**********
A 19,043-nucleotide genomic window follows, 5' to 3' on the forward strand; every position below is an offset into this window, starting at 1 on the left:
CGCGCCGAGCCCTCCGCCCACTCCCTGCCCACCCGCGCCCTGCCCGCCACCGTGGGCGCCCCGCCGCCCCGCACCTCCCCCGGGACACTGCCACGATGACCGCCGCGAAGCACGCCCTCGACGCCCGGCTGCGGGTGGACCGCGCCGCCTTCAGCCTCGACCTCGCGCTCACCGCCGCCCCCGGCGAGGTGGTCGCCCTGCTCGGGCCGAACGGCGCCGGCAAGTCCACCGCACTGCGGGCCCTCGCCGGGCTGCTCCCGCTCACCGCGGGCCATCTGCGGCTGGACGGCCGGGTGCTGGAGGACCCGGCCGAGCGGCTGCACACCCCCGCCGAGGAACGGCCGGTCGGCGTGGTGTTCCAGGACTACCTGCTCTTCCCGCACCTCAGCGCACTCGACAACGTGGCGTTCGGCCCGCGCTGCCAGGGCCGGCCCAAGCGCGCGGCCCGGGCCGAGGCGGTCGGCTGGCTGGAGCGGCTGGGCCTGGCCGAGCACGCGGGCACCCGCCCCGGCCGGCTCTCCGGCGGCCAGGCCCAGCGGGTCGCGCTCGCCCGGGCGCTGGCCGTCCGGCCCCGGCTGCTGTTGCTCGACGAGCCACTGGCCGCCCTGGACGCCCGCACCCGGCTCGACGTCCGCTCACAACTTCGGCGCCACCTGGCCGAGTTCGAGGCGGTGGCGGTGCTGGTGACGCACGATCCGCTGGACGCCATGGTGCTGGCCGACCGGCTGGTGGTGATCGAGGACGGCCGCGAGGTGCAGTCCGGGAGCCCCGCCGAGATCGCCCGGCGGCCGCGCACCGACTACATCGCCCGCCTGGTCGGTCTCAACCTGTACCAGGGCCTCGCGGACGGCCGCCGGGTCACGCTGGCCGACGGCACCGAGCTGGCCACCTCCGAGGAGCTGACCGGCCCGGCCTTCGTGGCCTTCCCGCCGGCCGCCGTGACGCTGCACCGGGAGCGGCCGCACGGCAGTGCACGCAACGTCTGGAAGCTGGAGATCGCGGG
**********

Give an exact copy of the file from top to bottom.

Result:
A 19,043-nucleotide genomic window follows, 5' to 3' on the forward strand; every position below is an offset into this window, starting at 1 on the left:
CGCGCCGAGCCCTCCGCCCACTCCCTGCCCACCCGCGCCCTGCCCGCCACCGTGGGCGCCCCGCCGCCCCGCACCTCCCCCGGGACACTGCCACGATGACCGCCGCGAAGCACGCCCTCGACGCCCGGCTGCGGGTGGACCGCGCCGCCTTCAGCCTCGACCTCGCGCTCACCGCCGCCCCCGGCGAGGTGGTCGCCCTGCTCGGGCCGAACGGCGCCGGCAAGTCCACCGCACTGCGGGCCCTCGCCGGGCTGCTCCCGCTCACCGCGGGCCATCTGCGGCTGGACGGCCGGGTGCTGGAGGACCCGGCCGAGCGGCTGCACACCCCCGCCGAGGAACGGCCGGTCGGCGTGGTGTTCCAGGACTACCTGCTCTTCCCGCACCTCAGCGCACTCGACAACGTGGCGTTCGGCCCGCGCTGCCAGGGCCGGCCCAAGCGCGCGGCCCGGGCCGAGGCGGTCGGCTGGCTGGAGCGGCTGGGCCTGGCCGAGCACGCGGGCACCCGCCCCGGCCGGCTCTCCGGCGGCCAGGCCCAGCGGGTCGCGCTCGCCCGGGCGCTGGCCGTCCGGCCCCGGCTGCTGTTGCTCGACGAGCCACTGGCCGCCCTGGACGCCCGCACCCGGCTCGACGTCCGCTCACAACTTCGGCGCCACCTGGCCGAGTTCGAGGCGGTGGCGGTGCTGGTGACGCACGATCCGCTGGACGCCATGGTGCTGGCCGACCGGCTGGTGGTGATCGAGGACGGCCGCGAGGTGCAGTCCGGGAGCCCCGCCGAGATCGCCCGGCGGCCGCGCACCGACTACATCGCCCGCCTGGTCGGTCTCAACCTGTACCAGGGCCTCGCGGACGGCCGCCGGGTCACGCTGGCCGACGGCACCGAGCTGGCCACCTCCGAGGAGCTGACCGGCCCGGCCTTCGTGGCCTTCCCGCCGGCCGCCGTGACGCTGCACCGGGAGCGGCCGCACGGCAGTGCACGCAACGTCTGGAAGCTGGAGATCGCGGG